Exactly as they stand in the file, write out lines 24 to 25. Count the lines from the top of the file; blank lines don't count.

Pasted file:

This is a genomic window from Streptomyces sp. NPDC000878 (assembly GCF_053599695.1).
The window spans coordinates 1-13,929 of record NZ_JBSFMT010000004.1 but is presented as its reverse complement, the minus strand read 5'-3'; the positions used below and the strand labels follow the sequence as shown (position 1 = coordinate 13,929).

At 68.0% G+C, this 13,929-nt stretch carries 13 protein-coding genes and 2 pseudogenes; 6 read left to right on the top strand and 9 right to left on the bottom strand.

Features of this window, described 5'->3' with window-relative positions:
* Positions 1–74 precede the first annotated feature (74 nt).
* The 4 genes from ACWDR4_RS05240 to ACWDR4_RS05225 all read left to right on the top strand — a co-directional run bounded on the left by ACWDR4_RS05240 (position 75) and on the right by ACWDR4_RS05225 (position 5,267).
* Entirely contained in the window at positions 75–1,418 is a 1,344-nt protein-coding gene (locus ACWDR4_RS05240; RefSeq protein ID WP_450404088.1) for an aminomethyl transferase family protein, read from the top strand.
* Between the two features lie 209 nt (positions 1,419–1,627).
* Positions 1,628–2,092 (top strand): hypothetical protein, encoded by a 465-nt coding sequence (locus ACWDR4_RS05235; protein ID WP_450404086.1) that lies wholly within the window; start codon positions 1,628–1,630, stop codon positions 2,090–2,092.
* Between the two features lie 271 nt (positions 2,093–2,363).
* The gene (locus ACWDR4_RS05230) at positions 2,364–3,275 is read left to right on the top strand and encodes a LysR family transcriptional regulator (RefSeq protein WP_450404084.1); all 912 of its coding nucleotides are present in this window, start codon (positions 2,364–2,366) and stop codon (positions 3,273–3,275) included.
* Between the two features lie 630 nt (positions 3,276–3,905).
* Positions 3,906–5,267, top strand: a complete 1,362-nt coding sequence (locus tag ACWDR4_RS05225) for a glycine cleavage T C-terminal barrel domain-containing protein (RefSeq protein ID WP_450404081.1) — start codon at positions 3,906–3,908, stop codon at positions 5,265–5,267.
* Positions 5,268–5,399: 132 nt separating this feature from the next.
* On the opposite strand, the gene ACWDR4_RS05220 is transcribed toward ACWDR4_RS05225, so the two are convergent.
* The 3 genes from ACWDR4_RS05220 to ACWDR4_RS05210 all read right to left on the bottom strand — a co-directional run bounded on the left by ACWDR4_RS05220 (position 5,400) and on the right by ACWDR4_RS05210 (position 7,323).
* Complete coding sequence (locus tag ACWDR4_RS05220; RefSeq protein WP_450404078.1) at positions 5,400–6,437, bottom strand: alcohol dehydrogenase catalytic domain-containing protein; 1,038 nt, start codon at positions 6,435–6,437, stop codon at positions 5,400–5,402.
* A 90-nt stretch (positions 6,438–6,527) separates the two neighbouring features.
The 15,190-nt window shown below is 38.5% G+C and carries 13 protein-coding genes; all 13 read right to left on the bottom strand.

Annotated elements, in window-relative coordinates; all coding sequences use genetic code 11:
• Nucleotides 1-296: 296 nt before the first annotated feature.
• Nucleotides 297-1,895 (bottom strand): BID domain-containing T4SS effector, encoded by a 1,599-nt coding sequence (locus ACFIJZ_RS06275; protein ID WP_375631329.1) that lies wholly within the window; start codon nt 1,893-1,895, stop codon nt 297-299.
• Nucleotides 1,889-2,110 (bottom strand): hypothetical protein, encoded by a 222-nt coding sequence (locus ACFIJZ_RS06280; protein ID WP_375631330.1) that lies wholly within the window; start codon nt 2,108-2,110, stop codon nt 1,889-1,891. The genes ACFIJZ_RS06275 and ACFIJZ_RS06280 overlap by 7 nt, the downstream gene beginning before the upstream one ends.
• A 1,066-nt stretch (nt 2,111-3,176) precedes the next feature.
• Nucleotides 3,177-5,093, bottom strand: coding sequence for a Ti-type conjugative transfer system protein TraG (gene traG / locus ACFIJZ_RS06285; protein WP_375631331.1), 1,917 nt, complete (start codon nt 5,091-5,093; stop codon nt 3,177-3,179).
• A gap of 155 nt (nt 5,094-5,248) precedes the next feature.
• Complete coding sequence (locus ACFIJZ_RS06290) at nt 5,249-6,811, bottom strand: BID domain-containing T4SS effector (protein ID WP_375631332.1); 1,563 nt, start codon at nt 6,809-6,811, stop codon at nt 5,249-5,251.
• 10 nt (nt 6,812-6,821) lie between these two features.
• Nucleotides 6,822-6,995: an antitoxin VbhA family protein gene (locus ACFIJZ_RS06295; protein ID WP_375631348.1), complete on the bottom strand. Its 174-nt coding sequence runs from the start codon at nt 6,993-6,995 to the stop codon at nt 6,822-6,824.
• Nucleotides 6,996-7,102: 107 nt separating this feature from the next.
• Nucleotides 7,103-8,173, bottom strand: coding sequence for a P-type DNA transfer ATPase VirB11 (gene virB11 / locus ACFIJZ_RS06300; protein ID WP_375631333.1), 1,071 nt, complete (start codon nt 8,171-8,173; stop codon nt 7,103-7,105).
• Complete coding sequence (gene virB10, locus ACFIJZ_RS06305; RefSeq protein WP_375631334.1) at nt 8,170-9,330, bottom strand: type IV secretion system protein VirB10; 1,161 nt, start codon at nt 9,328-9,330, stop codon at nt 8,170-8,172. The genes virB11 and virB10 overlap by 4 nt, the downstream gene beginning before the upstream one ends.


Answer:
• A 1,066-nt stretch (nt 2,111-3,176) precedes the next feature.
• Nucleotides 3,177-5,093, bottom strand: coding sequence for a Ti-type conjugative transfer system protein TraG (gene traG / locus ACFIJZ_RS06285; protein WP_375631331.1), 1,917 nt, complete (start codon nt 5,091-5,093; stop codon nt 3,177-3,179).